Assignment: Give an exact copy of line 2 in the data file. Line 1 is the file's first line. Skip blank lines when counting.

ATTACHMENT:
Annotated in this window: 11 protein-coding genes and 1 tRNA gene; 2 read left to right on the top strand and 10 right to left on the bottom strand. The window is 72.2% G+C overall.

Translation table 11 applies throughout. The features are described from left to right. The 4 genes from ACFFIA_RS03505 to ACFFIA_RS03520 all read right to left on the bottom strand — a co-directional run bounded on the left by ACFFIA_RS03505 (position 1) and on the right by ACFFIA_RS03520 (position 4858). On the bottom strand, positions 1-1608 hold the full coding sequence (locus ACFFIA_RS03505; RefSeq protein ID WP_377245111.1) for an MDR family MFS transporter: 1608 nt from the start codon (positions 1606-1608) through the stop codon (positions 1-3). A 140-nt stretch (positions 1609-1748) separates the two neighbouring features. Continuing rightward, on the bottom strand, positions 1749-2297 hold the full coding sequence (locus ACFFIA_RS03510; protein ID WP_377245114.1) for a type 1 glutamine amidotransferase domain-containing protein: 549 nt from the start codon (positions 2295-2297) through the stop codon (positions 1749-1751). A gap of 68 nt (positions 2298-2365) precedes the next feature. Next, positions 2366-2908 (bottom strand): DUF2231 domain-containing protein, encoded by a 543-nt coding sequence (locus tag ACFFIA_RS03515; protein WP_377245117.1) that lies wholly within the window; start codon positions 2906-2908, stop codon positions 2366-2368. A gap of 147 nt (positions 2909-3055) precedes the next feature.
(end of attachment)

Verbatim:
Translation table 11 applies throughout. The features are described from left to right. The 4 genes from ACFFIA_RS03505 to ACFFIA_RS03520 all read right to left on the bottom strand — a co-directional run bounded on the left by ACFFIA_RS03505 (position 1) and on the right by ACFFIA_RS03520 (position 4858). On the bottom strand, positions 1-1608 hold the full coding sequence (locus ACFFIA_RS03505; RefSeq protein ID WP_377245111.1) for an MDR family MFS transporter: 1608 nt from the start codon (positions 1606-1608) through the stop codon (positions 1-3). A 140-nt stretch (positions 1609-1748) separates the two neighbouring features. Continuing rightward, on the bottom strand, positions 1749-2297 hold the full coding sequence (locus ACFFIA_RS03510; protein ID WP_377245114.1) for a type 1 glutamine amidotransferase domain-containing protein: 549 nt from the start codon (positions 2295-2297) through the stop codon (positions 1749-1751). A gap of 68 nt (positions 2298-2365) precedes the next feature. Next, positions 2366-2908 (bottom strand): DUF2231 domain-containing protein, encoded by a 543-nt coding sequence (locus tag ACFFIA_RS03515; protein WP_377245117.1) that lies wholly within the window; start codon positions 2906-2908, stop codon positions 2366-2368. A gap of 147 nt (positions 2909-3055) precedes the next feature.